What does it take to live a good life?
Surveys show that most young adults believe that obtaining wealth and fame are keys to a happy life. But a long-running study out of Harvard suggests that one of the most important predictors of whether you age well and live a long and happy life is not the amount of money you amass or notoriety you receive. A much more important barometer of long term health and well-being is the strength of your relationships with family, friends and spouses.
These are some of the findings from the Harvard Study of Adult Development, a research project that since 1938 has closely tracked and examined the lives of more than 700 men and in some cases their spouses. The study has revealed some surprising – and some not so surprising – factors that determine whether people are likely to age happily and healthily, or descend into loneliness, sickness and mental decline.
The study’s current director, , outlined some of the more striking findings from the long-running project in a recent TED Talk that has garnered more than seven million views.
“We publish our findings in academic journals that most people don’t read,” Dr. Waldinger, a clinical professor of psychiatry at Harvard Medical School, said in a recent interview. “And so we really wanted people to know that this study exists and that it has for 75 years. We’ve been funded by the government for so many years, and it’s important that more people know about this besides academics.”
The study began in Boston in the 1930s with two very different groups of young men.
In one case, a team of researchers decided to track Harvard college students through adulthood to see what factors played important roles in their growth and success. “They thought there was too much emphasis placed on pathology at the time and that it would be really useful to study people who were doing well in their young adult development,” Dr. Waldinger said. The study recruited 268 Harvard sophomores and followed them closely, with frequent interviews and health examinations. In recent years the study has also incorporated brain scans, blood draws and interviews with the subjects’ spouses and adult children.
At around the same time the study began, a Harvard Law School professor named Sheldon Glueck started to study young men from some of Boston’s poorest neighborhoods, including 456 who managed to avoid delinquency despite coming from troubled homes. Eventually the two groups were merged into one study.
Over the decades, the men have gone into all walks of life. They’ve become lawyers, doctors, businessmen and — in the case of one Harvard student named John F. Kennedy — president of the United States. Others went down different paths. Some became alcoholics, had disappointing careers or descended into mental illness. Those who remain alive today are in their 90s.
Through the years, the study has produced many notable findings. It showed, for example, that to age well physically, the single most important thing you could do was to avoid smoking. It discovered that aging liberals had longer and more active sex lives than conservatives. It found that alcohol was the primary cause of divorce among men in the study, and that alcohol abuse often preceded depression (rather than the other way around).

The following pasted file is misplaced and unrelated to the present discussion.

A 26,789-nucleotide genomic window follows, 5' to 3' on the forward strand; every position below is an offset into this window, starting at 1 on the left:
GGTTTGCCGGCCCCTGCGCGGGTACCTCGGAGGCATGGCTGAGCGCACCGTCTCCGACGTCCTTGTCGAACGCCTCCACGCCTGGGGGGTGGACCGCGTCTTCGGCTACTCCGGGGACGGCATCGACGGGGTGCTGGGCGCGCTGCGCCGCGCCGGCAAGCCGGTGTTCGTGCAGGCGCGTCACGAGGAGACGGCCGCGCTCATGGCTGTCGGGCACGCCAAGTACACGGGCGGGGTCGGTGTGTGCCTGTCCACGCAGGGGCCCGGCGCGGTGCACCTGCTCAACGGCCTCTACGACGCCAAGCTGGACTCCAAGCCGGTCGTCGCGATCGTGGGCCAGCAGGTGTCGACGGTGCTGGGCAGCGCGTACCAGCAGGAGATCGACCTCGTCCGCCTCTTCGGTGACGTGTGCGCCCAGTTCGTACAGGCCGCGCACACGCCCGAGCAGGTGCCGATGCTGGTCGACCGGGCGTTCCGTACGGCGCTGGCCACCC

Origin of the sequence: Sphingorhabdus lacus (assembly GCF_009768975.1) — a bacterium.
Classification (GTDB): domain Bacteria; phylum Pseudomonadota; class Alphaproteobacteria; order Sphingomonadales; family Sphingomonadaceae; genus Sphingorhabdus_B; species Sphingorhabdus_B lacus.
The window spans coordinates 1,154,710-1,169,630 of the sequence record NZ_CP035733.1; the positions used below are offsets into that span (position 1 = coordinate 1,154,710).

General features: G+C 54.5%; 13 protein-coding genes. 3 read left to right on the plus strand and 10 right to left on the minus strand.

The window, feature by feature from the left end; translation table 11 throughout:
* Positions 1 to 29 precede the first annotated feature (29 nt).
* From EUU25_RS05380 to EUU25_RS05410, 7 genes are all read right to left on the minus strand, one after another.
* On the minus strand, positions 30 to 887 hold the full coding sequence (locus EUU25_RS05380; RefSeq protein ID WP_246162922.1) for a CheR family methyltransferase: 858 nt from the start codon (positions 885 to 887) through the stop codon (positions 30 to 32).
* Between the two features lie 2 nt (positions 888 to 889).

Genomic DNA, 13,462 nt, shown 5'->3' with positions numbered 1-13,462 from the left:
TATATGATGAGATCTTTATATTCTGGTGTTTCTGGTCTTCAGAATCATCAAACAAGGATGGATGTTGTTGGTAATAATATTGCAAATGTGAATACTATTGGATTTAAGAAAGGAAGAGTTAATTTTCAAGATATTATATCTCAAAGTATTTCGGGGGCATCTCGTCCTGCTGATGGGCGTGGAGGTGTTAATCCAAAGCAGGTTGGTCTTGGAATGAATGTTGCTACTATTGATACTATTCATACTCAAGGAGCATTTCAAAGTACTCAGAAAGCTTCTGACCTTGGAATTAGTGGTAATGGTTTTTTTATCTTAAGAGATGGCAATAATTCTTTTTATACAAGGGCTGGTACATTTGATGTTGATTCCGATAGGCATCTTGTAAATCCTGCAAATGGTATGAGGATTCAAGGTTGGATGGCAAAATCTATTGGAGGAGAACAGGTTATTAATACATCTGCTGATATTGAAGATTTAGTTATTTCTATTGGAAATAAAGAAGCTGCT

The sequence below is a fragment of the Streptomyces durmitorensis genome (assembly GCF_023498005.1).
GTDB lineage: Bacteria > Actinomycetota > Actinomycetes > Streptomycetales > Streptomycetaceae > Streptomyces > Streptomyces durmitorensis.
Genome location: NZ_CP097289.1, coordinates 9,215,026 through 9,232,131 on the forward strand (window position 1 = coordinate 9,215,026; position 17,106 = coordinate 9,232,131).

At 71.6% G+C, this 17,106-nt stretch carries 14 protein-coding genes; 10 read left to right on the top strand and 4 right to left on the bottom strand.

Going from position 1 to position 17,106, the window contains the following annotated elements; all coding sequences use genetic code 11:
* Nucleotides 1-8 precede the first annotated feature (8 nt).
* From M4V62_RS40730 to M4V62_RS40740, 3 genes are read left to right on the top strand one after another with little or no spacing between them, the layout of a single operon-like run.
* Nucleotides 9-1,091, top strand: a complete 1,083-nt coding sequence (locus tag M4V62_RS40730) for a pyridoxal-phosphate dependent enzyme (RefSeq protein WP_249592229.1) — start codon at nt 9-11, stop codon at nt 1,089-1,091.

The study has gone through several directors. Dr. Waldinger, who took over in 2003, is its fourth. He expanded the study so it focused not just on the men but also on their wives and children. The researchers began videotaping the couples in their homes, studying their interactions, and interviewing them separately about nearly every facet of their lives, even day-to-day spats.
As the researchers looked at the factors throughout the years that strongly influenced health and well-being, they found that relationships with friends, and especially spouses, were a major one. The people in the strongest relationships were protected against chronic disease, mental illness and memory decline – even if those relationships had many ups and downs.
“Those good relationships don’t have to be smooth all the time,” Dr. Waldinger said. “Some of our octogenarian couples could bicker day in and day out. But as long as they felt that they could really count on the other when the going got tough, those arguments didn’t take a toll on their memories.”
Dr. Waldinger found a similar pattern among relationships outside the home. The people who sought to replace old colleagues with new friends after retiring were happier and healthier than those who left work and placed less emphasis on maintaining strong social networks.
“Over and over in these 75 years,” Dr. Waldinger said, “our study has shown that the people who fared the best were the people who leaned into relationships with family, with friends and with community.”
Dr. Waldinger acknowledged that the research showed a correlation, not necessarily causation. Another possibility is that people who are healthier and happier to begin with are simply more likely to make and maintain relationships, whereas those who are sicker gradually become more socially isolated or end up in bad relationships.
But he said that by following the subjects for many decades and comparing the state of their health and their relationships early on, he was fairly confident that strong social bonds are a causal role in long-term health and well-being.
So what concrete actions does he recommend?
“The possibilities are endless,” he said. “Something as simple as replacing screen time with people time, or livening up a stale relationship by doing something new together, long walks or date nights. Reach out to that family member you haven’t spoken to in years — because those all-too-common family feuds take a terrible toll on the people who hold the grudges.”